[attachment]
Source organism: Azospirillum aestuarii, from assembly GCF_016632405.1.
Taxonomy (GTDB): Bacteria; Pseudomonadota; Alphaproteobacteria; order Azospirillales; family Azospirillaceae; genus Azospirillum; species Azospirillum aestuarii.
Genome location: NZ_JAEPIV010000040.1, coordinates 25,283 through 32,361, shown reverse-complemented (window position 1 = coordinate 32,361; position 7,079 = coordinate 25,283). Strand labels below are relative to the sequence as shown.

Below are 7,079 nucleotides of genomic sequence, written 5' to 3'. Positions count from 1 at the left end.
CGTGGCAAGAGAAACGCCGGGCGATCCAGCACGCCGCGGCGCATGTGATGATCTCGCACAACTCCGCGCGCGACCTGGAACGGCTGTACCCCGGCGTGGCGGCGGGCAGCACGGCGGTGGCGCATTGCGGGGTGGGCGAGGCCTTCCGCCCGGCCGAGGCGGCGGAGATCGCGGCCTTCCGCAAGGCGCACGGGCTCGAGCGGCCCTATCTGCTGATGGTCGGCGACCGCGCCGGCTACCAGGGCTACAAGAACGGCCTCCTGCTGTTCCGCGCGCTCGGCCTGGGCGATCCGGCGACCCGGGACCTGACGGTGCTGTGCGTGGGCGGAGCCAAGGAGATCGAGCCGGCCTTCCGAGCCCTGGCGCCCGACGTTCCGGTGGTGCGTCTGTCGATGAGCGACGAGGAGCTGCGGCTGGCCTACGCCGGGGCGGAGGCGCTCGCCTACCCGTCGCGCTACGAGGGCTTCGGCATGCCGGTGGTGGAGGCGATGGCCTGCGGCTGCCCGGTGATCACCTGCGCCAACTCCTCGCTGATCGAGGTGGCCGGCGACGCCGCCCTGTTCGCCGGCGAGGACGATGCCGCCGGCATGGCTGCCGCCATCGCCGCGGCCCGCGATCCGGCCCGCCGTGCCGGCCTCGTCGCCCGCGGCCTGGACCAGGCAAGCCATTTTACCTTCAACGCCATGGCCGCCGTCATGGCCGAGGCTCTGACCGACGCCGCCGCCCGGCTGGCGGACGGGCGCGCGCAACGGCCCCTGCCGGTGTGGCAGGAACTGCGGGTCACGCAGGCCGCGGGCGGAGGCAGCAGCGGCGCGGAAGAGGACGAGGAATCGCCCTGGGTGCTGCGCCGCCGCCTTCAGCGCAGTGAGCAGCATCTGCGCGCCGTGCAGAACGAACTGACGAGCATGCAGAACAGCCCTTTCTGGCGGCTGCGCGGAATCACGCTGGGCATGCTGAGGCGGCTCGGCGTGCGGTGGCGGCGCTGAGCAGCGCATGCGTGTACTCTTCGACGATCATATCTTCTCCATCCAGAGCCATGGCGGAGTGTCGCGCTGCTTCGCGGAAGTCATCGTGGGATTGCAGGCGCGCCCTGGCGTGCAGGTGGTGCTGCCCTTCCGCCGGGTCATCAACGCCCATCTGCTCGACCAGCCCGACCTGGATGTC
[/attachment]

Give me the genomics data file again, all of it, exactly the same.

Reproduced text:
Source organism: Azospirillum aestuarii, from assembly GCF_016632405.1.
Taxonomy (GTDB): Bacteria; Pseudomonadota; Alphaproteobacteria; order Azospirillales; family Azospirillaceae; genus Azospirillum; species Azospirillum aestuarii.
Genome location: NZ_JAEPIV010000040.1, coordinates 25,283 through 32,361, shown reverse-complemented (window position 1 = coordinate 32,361; position 7,079 = coordinate 25,283). Strand labels below are relative to the sequence as shown.

Below are 7,079 nucleotides of genomic sequence, written 5' to 3'. Positions count from 1 at the left end.
CGTGGCAAGAGAAACGCCGGGCGATCCAGCACGCCGCGGCGCATGTGATGATCTCGCACAACTCCGCGCGCGACCTGGAACGGCTGTACCCCGGCGTGGCGGCGGGCAGCACGGCGGTGGCGCATTGCGGGGTGGGCGAGGCCTTCCGCCCGGCCGAGGCGGCGGAGATCGCGGCCTTCCGCAAGGCGCACGGGCTCGAGCGGCCCTATCTGCTGATGGTCGGCGACCGCGCCGGCTACCAGGGCTACAAGAACGGCCTCCTGCTGTTCCGCGCGCTCGGCCTGGGCGATCCGGCGACCCGGGACCTGACGGTGCTGTGCGTGGGCGGAGCCAAGGAGATCGAGCCGGCCTTCCGAGCCCTGGCGCCCGACGTTCCGGTGGTGCGTCTGTCGATGAGCGACGAGGAGCTGCGGCTGGCCTACGCCGGGGCGGAGGCGCTCGCCTACCCGTCGCGCTACGAGGGCTTCGGCATGCCGGTGGTGGAGGCGATGGCCTGCGGCTGCCCGGTGATCACCTGCGCCAACTCCTCGCTGATCGAGGTGGCCGGCGACGCCGCCCTGTTCGCCGGCGAGGACGATGCCGCCGGCATGGCTGCCGCCATCGCCGCGGCCCGCGATCCGGCCCGCCGTGCCGGCCTCGTCGCCCGCGGCCTGGACCAGGCAAGCCATTTTACCTTCAACGCCATGGCCGCCGTCATGGCCGAGGCTCTGACCGACGCCGCCGCCCGGCTGGCGGACGGGCGCGCGCAACGGCCCCTGCCGGTGTGGCAGGAACTGCGGGTCACGCAGGCCGCGGGCGGAGGCAGCAGCGGCGCGGAAGAGGACGAGGAATCGCCCTGGGTGCTGCGCCGCCGCCTTCAGCGCAGTGAGCAGCATCTGCGCGCCGTGCAGAACGAACTGACGAGCATGCAGAACAGCCCTTTCTGGCGGCTGCGCGGAATCACGCTGGGCATGCTGAGGCGGCTCGGCGTGCGGTGGCGGCGCTGAGCAGCGCATGCGTGTACTCTTCGACGATCATATCTTCTCCATCCAGAGCCATGGCGGAGTGTCGCGCTGCTTCGCGGAAGTCATCGTGGGATTGCAGGCGCGCCCTGGCGTGCAGGTGGTGCTGCCCTTCCGCCGGGTCATCAACGCCCATCTGCTCGACCAGCCCGACCTGGATGTC